4 Things I Learned About Life After My Grandfather's Suicide
On May 14, 2011, my grandfather woke up, took a shower, put on a suit, shaved, walked out to his shed that he had turned into a club house and put a gun in his mouth.
It was 6 am and the single gunshot woke up the neighbors. An hour later, I received a phone call from my mother.
She told me to call out of work, that there was an accident with my pop pop. I knew it wasn’t an accident.
My grandfather was 84 when he decided it was his time to leave. He didn’t let nature dictate his course.
He was the only father figure I had ever known, and he had told me throughout the years that if a man can’t take care of himself, he is no longer a man.
He said if he was ever rendered dependent, he would pull a gun.
And he did.
At 17, this event completely shaped my thought process and the way I perceived the world.
Despite its brutal tragedy, I learned so much from this man’s beautiful life and his death:
1. Suicide Doesn’t Make You A Coward
There is a common belief that suicide is taking the easy way out, or even that it is a long-term solution to a short-term problem.
While these may be used as social deterrents to ward people away from looking at it romantically, my grandfather was no coward.
He lived an entire lifetime, and his old age and hard life was beginning to hinder him. How can you be a coward and decide to end your very existence?
Every single fragment of your self is fighting to live and you overcome all of this? I’m not encouraging suicide to anyone, but I learned at that moment, suicide is not a coward’s move.
2. It’s Okay To Cry
By the time my mother picked me up from my house, my grandfather was already taken out in a stretcher. He was still alive. Well, his body was.
At 84 years old and with a bullet wound in his brain, his heart still fought on. We arrived at the hospital alongside our family and friends.
Everyone was horrified, but no one was surprised. Before we even entered the room, I pulled my little brother aside and told him to not cry. Whatever he did, don’t cry.
I told him that the two of us needed to be rocks for the women in our family. I was foolish then.
As we walked in, we stood beside my grandmother and held my grandfather's hands. His face was covered in gauze and his hands were so cold.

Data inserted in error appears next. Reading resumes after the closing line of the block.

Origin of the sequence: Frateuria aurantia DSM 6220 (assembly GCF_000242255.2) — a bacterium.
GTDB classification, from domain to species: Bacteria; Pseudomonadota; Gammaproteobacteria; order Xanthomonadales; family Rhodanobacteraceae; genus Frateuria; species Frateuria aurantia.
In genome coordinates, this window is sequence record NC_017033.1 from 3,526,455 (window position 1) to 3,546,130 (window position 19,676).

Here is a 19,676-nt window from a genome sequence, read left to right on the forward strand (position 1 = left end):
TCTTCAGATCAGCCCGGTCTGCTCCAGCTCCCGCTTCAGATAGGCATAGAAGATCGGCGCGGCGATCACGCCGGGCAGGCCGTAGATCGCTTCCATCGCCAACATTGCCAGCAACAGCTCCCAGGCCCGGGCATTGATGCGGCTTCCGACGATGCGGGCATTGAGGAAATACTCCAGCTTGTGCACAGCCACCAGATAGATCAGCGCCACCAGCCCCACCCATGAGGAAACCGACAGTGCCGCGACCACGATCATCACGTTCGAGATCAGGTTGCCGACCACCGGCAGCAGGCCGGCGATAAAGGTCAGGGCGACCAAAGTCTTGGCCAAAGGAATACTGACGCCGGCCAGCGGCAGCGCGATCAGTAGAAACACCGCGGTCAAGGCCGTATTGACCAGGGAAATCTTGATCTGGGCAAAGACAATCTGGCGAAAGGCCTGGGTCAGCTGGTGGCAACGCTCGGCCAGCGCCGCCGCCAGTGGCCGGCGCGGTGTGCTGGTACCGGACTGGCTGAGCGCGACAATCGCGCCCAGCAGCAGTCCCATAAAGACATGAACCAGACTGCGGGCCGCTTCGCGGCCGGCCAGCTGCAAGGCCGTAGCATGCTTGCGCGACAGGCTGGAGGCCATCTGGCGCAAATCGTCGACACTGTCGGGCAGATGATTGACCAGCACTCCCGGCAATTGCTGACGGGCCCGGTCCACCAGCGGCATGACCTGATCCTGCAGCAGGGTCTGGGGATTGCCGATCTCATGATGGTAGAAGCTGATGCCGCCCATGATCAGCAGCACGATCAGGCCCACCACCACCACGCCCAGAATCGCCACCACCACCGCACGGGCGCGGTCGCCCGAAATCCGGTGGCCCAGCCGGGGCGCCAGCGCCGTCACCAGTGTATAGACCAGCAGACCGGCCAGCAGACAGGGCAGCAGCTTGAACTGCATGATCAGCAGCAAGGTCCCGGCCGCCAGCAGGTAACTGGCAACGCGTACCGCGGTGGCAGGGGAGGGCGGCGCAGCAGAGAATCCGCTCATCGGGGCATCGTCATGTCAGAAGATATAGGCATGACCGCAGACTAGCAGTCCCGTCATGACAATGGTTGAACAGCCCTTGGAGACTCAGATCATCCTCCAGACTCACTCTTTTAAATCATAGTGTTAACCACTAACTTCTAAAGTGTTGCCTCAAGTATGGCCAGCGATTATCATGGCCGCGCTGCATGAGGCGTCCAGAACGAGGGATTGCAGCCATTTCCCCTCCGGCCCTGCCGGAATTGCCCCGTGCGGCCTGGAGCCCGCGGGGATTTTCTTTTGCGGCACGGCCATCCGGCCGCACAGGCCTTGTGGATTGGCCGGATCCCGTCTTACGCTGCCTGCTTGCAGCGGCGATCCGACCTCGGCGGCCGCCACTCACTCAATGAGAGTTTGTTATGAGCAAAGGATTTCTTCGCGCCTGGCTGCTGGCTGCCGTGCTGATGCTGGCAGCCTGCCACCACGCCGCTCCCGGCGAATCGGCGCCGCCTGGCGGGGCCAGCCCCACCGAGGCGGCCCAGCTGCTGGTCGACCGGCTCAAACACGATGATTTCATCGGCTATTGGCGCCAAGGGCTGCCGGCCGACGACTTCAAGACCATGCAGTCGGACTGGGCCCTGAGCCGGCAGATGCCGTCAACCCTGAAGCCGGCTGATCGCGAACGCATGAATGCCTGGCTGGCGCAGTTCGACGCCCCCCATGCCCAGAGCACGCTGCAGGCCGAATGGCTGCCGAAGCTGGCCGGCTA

As we stood there, his heart still rocked forward. A terrible sound broke the silence; it was somewhere between a cry and a scream. It was the sound of a soul breaking and it belonged to my little brother. We all wept then.
3. Memories Make Loved Ones Immortal
He’s been gone four years, but my memories of him will live on forever.
I remember him playing songs on his Bic lighter, which he’d place against his false teeth and tap beats. I remember working in his garden beside him, picking tomatoes as the sun beat down on our backs.
It feels like it's been so long, but I still stop by my grandmother’s house expecting to see his red pick-up truck and him sitting on the porch smoking a cigarette.
Memories are eternal.
4. The Sun Still Shines
My grandfather’s heart continued to beat until the moment his eldest daughter entered the room. It was then that his body finally gave out. We continued to hold on.
When we were told to leave the room, we walked from the hospital room and the sun broke through the windows. It was one of the sunniest days I can remember.
I was furious. How could it be sunny and beautiful out when such a terrible thing just happened?
Life is a crazy roller coaster ride with ups and downs. There is the chugging anticipation of reaching the top and then the sudden drop.
Sometimes it's slow and sometimes it's fast, but it is never anticipated. But, the sun still shines no matter where the roller coaster ride of life brings you.